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republican in a year when a lot of slightly insane republicans actually did great. democrats lost six senate seats that year, but not michael bennet's. in a purple state michael bennet held on in the worst possible environment. by the time he was up for re-election again in 2016, he was definitely no longer still a mystery. he won by over 150,000 votes. during bennet's time in the senate he's gotten the reputation as, god forbid, a man who reads. i know. he is known to be a senator who is pragmatic. he's still pretty low profile and soft-spoken, except when he's not, like this signal moment where he blew his stack at texas senator ted cruz on what was then day 34 of the government shutdown. >> so the only thing that is necessary to pass a clean bill paying the salaries of every man and woman in the coast guard is for the democratic senators to withdraw their objections, is that correct?
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>> that's correct. >> thank you. >> madam president? >> senator from colorado. >> madam president, i seldom, as you know, rise on this floor to contradict somebody on the other side. i've worked very hard over the years to work in a bipartisan way with the presiding officer with my republican colleagues, but these crocodile tears that the senator from texas is crying for first responders are too hard for me to take. they're too hard for me to take. because when you -- when the senator from texas shut this government down in 2013, my state was flooded. it was underwater! people were killed! people's houses were destroyed! their small businesses were ruined forever! this government is shut down over a promise the president of the united states couldn't keep!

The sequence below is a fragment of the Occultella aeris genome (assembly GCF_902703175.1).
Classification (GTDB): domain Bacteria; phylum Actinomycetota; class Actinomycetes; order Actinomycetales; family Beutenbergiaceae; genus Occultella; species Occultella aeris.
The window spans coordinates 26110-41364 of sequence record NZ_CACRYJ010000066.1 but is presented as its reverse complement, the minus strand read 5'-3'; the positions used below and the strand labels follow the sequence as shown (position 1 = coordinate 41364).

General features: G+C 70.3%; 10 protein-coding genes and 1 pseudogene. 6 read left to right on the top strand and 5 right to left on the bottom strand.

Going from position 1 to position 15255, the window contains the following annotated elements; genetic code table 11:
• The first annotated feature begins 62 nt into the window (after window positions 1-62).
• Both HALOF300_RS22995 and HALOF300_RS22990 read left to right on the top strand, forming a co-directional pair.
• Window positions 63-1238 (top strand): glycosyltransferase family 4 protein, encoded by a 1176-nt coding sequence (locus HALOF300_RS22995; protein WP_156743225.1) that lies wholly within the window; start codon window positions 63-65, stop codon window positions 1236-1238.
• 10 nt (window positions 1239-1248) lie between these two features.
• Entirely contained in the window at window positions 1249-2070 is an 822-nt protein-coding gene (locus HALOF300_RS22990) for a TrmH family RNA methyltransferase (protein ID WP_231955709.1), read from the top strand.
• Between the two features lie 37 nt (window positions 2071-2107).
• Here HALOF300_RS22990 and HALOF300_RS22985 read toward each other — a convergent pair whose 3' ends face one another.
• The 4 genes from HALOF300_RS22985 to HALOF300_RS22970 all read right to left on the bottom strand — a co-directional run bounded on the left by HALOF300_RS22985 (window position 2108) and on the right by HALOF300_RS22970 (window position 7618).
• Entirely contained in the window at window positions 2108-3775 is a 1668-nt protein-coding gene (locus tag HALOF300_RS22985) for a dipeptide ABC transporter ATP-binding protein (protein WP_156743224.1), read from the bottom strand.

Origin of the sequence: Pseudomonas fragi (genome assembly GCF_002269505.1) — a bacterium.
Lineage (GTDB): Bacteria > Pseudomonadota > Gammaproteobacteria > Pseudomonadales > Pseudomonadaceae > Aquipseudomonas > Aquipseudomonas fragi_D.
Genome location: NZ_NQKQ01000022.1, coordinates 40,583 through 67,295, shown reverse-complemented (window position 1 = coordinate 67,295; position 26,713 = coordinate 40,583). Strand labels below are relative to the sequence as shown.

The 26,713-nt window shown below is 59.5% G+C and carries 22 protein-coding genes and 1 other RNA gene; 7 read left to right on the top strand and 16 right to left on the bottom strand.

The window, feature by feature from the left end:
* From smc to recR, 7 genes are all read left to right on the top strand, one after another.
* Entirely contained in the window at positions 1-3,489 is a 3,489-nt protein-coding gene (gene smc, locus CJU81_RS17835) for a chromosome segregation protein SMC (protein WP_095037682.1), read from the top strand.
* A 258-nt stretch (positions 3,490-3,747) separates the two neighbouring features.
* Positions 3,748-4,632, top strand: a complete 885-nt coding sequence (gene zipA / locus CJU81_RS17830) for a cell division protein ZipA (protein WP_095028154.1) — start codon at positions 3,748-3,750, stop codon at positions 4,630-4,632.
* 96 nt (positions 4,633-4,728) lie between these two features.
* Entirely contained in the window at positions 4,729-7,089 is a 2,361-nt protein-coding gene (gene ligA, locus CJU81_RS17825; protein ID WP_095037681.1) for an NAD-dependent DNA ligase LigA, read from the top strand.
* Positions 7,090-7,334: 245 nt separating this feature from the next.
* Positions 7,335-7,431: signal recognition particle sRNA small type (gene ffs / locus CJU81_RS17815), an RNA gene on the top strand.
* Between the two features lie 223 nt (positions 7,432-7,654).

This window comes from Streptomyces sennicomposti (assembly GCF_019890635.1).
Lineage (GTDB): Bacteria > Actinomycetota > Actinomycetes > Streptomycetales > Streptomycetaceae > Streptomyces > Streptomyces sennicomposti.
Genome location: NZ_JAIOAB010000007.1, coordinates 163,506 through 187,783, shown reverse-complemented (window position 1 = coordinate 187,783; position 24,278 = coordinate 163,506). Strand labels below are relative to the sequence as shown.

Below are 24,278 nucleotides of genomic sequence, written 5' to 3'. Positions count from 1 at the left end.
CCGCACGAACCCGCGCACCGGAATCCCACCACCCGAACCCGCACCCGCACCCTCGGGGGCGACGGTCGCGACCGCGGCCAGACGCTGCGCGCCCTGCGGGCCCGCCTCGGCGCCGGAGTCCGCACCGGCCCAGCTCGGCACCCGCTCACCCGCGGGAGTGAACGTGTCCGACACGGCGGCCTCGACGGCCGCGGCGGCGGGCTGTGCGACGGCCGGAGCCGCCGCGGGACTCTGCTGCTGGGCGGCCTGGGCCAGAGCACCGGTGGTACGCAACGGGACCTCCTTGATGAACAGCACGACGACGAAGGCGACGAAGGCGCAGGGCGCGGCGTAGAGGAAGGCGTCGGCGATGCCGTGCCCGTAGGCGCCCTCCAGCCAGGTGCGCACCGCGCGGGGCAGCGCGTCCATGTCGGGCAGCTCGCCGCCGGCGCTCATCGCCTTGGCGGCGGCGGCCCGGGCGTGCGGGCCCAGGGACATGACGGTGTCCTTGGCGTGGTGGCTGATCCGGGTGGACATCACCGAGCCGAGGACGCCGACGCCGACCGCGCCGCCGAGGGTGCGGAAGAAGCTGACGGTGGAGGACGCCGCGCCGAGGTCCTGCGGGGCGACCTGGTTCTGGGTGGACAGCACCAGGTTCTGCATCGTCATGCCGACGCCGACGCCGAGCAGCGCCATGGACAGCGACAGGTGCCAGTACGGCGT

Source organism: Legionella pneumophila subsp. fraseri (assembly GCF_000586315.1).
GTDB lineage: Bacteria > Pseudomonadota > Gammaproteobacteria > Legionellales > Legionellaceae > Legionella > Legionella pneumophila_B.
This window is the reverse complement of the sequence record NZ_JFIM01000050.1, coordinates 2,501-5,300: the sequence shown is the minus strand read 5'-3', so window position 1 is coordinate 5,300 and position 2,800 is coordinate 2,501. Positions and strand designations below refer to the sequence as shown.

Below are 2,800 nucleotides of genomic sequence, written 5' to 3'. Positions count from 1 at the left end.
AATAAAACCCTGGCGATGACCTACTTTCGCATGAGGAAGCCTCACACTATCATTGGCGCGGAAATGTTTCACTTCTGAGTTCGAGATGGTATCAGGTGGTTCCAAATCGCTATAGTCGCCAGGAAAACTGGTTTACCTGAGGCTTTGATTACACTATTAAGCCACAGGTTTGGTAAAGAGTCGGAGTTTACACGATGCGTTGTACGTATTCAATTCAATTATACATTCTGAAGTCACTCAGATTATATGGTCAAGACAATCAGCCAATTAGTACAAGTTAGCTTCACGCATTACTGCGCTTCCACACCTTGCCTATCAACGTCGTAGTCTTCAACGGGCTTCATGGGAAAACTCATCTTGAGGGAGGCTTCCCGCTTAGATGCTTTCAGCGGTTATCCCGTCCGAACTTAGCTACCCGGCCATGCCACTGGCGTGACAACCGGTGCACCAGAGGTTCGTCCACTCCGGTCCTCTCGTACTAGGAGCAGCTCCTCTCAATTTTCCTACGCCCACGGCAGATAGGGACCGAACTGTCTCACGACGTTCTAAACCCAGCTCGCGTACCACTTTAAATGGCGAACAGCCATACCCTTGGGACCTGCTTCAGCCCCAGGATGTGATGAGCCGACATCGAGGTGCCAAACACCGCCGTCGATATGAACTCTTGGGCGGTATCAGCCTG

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and then ameriat america is not interested in having him keep. this idea that he was going to build a medieval wall across the southern border of texas, take it from the farmers and ranchers that were there and have the mexicans pay for it isn't true! >> senator michael bennet is no longer a mystery but he is occasionally still surprising. he is also as of today the latest entrant in a field of democratic candidates for president that has 21 people running as of today and counting. senator michael bennet joins us here next. our yard, but so are they. the triple threat of dandelions, lurking crabgrass and weak, thin grass! scotts turf builder triple action. this single-step breakthrough changes everything. it kills weeds, prevents crabgrass for up to 4 months, and feeds so grass can thrive, all guaranteed.
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. joining us now for the interview and michael bennet. he's the senior senator from the great state of colorado. as of today he is the newest entrant into the democratic presidential field. senator, thanks for being here. >> thank you. >> how has day one been? >> it's been good. i told my mom i was going to be 22nd. i'm 21st. >> you're 21st. >> i am. >> already moving up in the polls. >> it's been a good day. >> i will say, i've been looking forward in particular to you declaring so i can say this year's candidates include beto, booker, buttigieg, bullock and bennet. the point there is that there are a lot of b's, but so many